DETAIL: Michael RILEY, 'Untitled from the series cloud [feather]' Cloud series Feather 2000, printed 2005 Photograph chromogenic pigment print Ed: 1/5 NGA 2005.294.5, Reproduced courtesy of the Michael Riley Foundation and VISCOPY, Australia

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'NADOC ’86 exhibition of Aboriginal and Islander photographers' and early portraits
Up in the sky, behind the clouds
Brenda L Croft

Michael Riley was one of those people around whom different worlds revolved: he became an axis for many of us who, like him, had traveled to Sydney from other places to live and work. He was instrumental in establishing Boomalli Aboriginal Artists Ko-operative (later Co-operative) in late 1987, working particularly closely with Avril Quaill, another founding member whom he had met in 1984 at Sydney College of the Arts. Avril was also a subject in Riley’s earliest portraits, which were first exhibited in NADOC ’86 exhibition of Aboriginal and Islander photographers at the Aboriginal Artists Gallery, Sussex Street, Sydney, in September 1986. Avril’s and Michael’s works, both featuring Kristina Nehm as a subject, were reproduced alongside each other in the exhibition catalogue accompanying Koorie art ’84.

Another young photographer and filmmaker, Tracey Moffatt, who was working ahead of Riley in the dual media, was also a centre of activity at this time, for it was she who invited Riley and others to be a part of the landmark exhibition NADOC ’86 exhibition of Aboriginal and Islander photographers, which she curated with the assistance of Anthony (Ace) Bourke. Riley’s image of his cousin Maria (Polly) Cutmore, which was hung in the exhibition, has become a classic image of the time and a print was acquired by renowned Australian photographer Max Dupain.

I’m just trying to break away from the normal, everyday image of Aboriginal people and putting it up on a wall so people can see them. I’ve sold about nine pictures: Darrell, Maria (Polly), Kristina, one of Avril. These are 20” x 24” prints on Record Rapid [fibre-based paper]. Actually Max Dupain bought one of Maria (Polly), which was good to have him come up and admire a photo of mine and like it enough to buy it. It was very flattering, really ... I think he saw it at Glen Murcutt’s house who’d bought one of Maria (Polly) and Kristina.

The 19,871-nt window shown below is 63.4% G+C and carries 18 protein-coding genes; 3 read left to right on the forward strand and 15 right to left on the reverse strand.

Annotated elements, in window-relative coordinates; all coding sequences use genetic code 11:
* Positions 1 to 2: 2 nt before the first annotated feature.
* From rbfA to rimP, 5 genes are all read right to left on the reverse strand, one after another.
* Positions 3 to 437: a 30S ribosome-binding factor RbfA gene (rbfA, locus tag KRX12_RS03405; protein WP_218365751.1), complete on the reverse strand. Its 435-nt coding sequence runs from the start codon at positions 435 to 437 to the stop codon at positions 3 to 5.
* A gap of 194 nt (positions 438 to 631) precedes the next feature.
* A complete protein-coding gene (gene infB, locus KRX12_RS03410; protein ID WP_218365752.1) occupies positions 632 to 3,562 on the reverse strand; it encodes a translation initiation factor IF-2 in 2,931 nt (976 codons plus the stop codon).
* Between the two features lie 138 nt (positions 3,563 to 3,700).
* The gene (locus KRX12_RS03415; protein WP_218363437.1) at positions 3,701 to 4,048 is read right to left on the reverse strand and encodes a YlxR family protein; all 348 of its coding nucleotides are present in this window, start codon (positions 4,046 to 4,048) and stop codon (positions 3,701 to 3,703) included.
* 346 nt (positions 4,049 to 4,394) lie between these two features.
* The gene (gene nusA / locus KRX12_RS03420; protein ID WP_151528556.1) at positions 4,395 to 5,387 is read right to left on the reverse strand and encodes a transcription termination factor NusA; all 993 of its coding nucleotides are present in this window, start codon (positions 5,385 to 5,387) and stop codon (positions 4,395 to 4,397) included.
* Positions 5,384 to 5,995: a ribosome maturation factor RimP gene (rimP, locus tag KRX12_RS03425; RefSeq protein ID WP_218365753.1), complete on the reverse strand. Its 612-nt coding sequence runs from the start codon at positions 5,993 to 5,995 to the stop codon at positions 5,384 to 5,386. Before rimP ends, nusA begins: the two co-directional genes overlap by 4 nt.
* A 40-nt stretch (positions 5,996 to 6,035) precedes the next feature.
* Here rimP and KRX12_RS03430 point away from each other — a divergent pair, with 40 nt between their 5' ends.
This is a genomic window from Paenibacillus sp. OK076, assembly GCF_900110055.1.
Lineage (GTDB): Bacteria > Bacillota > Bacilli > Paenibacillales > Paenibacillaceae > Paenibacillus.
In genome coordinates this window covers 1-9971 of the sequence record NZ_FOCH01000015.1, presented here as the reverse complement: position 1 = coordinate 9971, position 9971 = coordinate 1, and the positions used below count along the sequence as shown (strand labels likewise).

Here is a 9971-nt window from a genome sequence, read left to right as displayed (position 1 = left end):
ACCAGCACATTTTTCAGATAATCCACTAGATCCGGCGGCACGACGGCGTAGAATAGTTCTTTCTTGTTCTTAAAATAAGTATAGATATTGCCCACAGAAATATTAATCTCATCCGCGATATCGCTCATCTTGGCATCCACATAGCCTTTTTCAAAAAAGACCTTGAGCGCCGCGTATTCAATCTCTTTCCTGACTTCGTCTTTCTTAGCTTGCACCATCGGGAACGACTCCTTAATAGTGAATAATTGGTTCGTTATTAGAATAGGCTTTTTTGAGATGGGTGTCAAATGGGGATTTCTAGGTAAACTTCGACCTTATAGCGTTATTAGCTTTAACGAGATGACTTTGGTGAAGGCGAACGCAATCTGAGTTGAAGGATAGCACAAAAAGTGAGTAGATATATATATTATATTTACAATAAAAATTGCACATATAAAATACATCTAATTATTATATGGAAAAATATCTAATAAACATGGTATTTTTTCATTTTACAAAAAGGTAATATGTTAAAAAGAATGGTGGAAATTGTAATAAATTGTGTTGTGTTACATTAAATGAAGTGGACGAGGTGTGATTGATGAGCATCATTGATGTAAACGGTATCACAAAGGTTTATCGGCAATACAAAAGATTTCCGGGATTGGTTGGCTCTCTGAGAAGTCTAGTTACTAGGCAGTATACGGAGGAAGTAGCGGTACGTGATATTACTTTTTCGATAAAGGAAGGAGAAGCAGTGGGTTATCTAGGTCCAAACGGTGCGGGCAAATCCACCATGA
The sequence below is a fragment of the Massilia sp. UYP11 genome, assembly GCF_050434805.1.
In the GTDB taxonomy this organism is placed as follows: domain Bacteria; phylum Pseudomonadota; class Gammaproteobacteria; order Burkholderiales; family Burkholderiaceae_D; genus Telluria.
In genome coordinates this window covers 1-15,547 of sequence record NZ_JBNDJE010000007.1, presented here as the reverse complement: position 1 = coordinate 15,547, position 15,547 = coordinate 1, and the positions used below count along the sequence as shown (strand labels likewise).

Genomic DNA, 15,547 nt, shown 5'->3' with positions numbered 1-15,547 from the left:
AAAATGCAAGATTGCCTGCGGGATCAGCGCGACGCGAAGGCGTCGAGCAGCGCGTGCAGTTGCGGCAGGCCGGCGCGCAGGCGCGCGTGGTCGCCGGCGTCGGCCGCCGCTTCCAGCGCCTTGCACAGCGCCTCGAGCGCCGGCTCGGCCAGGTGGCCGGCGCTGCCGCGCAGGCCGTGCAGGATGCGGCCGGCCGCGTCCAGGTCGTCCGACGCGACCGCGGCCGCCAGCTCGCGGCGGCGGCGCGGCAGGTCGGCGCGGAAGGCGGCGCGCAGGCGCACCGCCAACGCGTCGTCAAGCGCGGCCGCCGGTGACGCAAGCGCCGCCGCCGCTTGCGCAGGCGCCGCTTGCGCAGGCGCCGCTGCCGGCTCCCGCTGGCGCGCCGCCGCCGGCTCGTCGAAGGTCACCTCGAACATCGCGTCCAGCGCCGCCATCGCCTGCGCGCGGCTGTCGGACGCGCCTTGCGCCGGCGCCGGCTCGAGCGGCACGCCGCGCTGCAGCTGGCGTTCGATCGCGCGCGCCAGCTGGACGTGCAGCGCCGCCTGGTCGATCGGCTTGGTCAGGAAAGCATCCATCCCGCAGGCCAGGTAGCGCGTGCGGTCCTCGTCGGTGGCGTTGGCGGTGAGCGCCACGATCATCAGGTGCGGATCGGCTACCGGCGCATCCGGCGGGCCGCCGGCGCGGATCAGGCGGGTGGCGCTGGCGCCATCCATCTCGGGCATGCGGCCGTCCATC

Maria (Polly) is a natural beauty, without any makeup, beautiful neck, eyes.

Avril is very soft, quietly sophisticated.

Michael Riley, ‘Liking what I do’, interview with Andrew Dewdney (1989), in Racism, representation and photography, Chippendale: Inner City Education Centre, 1993, pp. 141–4.

The elders: Indigenous photography in Australia
Gael Newton

The first contemporary art exhibition of work exclusively by Aboriginal and Torres Strait Islander photographers took place in Sydney in September 1986 as part of NADOC ’86, a week-long event celebrating the history, culture and achievements of Australia’s Indigenous people.Titled NADOC ’86 exhibition of Aboriginal and Islander photographers, the exhibition was held at the Aboriginal Artists Gallery in Clarence Street, Sydney, and included some 60 photographs by Mervyn Bishop, Brenda L Croft, Tony Davis, Ellen José, Darren Kemp, Tracey Moffatt, Michael Riley, Christopher Robinson, Ros Sultan and Terry Shewring.All were influenced by the general excitement in these years about photography as a youthful, contemporary art form; one also seen as an accessible and immediately responsive form of witness. As well, these years saw a resurgence of ‘the personal is political’ activism and liberalism of the 1960s–70s. The embrace in the 1970s of marginalised and diverse cultures also intersected with the pluralism of postmodernism in the 1980s, encouraging borrowings of past imagery and cross-referencing between mediums.

While not the product of a tight, pre-existing ‘group’ or movement per se, the NADOC ’86 exhibition was strategic and savvy, successfully positioning the work in the art gallery scene. Wider issues, the focus of all works, were embodied in a series of individually differentiated, deft, sophisticated or stylish manners. Each exhibitor subtly undermined the deadweight legacy of ethnographic documents and negative media stereotypes.

The works on display in the NADOC ’86 show ranged from reportage to manipulated images, some with a sharp political edge. Others were remarkable for their lack of bombast.

The NADOC ’86 show, however, marked the beginning of a public profile within the art world for contemporary Indigenous photographers.

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